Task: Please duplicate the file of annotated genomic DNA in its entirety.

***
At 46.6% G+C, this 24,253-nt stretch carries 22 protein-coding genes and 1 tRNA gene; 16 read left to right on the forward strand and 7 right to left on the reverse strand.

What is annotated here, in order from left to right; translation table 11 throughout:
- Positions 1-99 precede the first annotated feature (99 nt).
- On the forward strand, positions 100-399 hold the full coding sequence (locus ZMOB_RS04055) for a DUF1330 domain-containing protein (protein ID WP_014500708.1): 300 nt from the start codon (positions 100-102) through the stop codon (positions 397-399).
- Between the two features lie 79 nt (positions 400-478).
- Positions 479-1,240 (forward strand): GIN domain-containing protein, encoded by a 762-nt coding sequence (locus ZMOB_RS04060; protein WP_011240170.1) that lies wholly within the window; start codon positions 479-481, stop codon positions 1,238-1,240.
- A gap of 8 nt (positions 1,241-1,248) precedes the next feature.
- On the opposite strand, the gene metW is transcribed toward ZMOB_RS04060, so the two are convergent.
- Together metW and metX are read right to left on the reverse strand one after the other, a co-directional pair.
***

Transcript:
At 46.6% G+C, this 24,253-nt stretch carries 22 protein-coding genes and 1 tRNA gene; 16 read left to right on the forward strand and 7 right to left on the reverse strand.

What is annotated here, in order from left to right; translation table 11 throughout:
- Positions 1-99 precede the first annotated feature (99 nt).
- On the forward strand, positions 100-399 hold the full coding sequence (locus ZMOB_RS04055) for a DUF1330 domain-containing protein (protein ID WP_014500708.1): 300 nt from the start codon (positions 100-102) through the stop codon (positions 397-399).
- Between the two features lie 79 nt (positions 400-478).
- Positions 479-1,240 (forward strand): GIN domain-containing protein, encoded by a 762-nt coding sequence (locus ZMOB_RS04060; protein WP_011240170.1) that lies wholly within the window; start codon positions 479-481, stop codon positions 1,238-1,240.
- A gap of 8 nt (positions 1,241-1,248) precedes the next feature.
- On the opposite strand, the gene metW is transcribed toward ZMOB_RS04060, so the two are convergent.
- Together metW and metX are read right to left on the reverse strand one after the other, a co-directional pair.